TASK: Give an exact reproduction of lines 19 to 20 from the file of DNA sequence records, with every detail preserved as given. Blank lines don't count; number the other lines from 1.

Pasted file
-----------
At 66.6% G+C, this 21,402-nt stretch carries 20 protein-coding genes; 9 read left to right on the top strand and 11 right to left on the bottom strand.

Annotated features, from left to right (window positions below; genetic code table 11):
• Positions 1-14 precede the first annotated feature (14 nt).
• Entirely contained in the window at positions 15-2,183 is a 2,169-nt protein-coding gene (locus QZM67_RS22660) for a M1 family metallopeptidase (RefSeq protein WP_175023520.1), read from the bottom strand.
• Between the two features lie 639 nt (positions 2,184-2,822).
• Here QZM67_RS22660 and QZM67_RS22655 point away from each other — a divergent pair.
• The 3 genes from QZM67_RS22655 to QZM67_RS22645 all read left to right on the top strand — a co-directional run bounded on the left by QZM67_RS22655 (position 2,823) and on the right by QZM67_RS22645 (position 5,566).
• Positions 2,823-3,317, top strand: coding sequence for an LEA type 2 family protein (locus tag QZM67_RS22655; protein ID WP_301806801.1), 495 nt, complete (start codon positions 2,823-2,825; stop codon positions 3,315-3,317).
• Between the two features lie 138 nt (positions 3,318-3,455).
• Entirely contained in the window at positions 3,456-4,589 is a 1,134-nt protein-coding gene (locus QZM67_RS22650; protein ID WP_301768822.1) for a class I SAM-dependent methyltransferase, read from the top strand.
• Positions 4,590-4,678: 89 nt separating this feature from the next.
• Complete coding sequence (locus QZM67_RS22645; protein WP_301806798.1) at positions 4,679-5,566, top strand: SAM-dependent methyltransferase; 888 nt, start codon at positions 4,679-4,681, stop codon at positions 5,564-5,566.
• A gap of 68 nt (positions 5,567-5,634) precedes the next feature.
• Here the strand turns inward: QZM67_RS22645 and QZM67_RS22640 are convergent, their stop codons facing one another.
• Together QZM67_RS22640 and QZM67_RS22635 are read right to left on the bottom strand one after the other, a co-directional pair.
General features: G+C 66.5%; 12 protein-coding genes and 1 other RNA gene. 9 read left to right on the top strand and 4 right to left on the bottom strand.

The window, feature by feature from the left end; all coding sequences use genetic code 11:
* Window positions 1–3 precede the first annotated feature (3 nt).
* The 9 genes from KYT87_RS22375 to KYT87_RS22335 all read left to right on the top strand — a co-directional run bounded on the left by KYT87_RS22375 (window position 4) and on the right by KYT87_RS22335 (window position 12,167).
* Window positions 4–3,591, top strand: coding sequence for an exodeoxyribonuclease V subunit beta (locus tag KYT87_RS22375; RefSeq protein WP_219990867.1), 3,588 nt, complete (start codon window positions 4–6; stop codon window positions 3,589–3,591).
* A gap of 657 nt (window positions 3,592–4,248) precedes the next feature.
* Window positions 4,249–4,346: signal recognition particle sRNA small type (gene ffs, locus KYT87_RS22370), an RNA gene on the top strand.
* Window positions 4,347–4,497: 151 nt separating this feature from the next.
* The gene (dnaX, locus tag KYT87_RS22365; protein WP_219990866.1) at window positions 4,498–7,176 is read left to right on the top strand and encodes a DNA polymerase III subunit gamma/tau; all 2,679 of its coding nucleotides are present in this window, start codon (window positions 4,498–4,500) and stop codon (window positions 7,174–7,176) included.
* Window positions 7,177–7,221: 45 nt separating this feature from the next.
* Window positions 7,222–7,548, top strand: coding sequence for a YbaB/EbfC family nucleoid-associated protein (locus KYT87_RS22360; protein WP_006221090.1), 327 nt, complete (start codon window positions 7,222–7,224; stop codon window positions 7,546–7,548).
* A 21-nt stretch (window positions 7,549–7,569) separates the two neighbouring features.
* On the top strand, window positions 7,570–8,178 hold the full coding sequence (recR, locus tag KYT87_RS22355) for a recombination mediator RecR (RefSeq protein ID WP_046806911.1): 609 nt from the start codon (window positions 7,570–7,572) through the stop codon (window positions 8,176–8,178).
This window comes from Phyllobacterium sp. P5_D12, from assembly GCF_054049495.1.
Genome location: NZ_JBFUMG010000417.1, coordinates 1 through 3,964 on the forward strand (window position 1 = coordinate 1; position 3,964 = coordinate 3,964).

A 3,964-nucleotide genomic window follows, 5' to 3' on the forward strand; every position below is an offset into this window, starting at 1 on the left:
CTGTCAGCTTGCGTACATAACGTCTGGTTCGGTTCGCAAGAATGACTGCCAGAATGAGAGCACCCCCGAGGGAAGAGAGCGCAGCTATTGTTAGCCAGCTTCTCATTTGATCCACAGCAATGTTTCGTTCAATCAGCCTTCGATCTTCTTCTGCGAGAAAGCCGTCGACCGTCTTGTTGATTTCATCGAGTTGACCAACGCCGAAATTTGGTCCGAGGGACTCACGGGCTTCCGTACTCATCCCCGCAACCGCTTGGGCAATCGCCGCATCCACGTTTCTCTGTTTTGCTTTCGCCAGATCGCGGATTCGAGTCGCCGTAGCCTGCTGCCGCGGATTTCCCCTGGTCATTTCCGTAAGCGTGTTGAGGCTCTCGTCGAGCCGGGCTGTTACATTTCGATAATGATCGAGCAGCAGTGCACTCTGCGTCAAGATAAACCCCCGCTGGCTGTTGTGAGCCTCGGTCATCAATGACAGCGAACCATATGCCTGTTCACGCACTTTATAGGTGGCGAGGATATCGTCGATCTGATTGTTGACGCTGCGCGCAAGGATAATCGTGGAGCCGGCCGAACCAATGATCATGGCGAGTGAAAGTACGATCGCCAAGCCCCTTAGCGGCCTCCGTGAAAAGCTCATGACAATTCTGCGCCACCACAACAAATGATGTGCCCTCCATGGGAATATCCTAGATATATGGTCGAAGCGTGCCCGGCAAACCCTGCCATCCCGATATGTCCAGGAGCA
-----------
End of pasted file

* The 9 genes from KYT87_RS22375 to KYT87_RS22335 all read left to right on the top strand — a co-directional run bounded on the left by KYT87_RS22375 (window position 4) and on the right by KYT87_RS22335 (window position 12,167).
* Window positions 4–3,591, top strand: coding sequence for an exodeoxyribonuclease V subunit beta (locus tag KYT87_RS22375; RefSeq protein WP_219990867.1), 3,588 nt, complete (start codon window positions 4–6; stop codon window positions 3,589–3,591).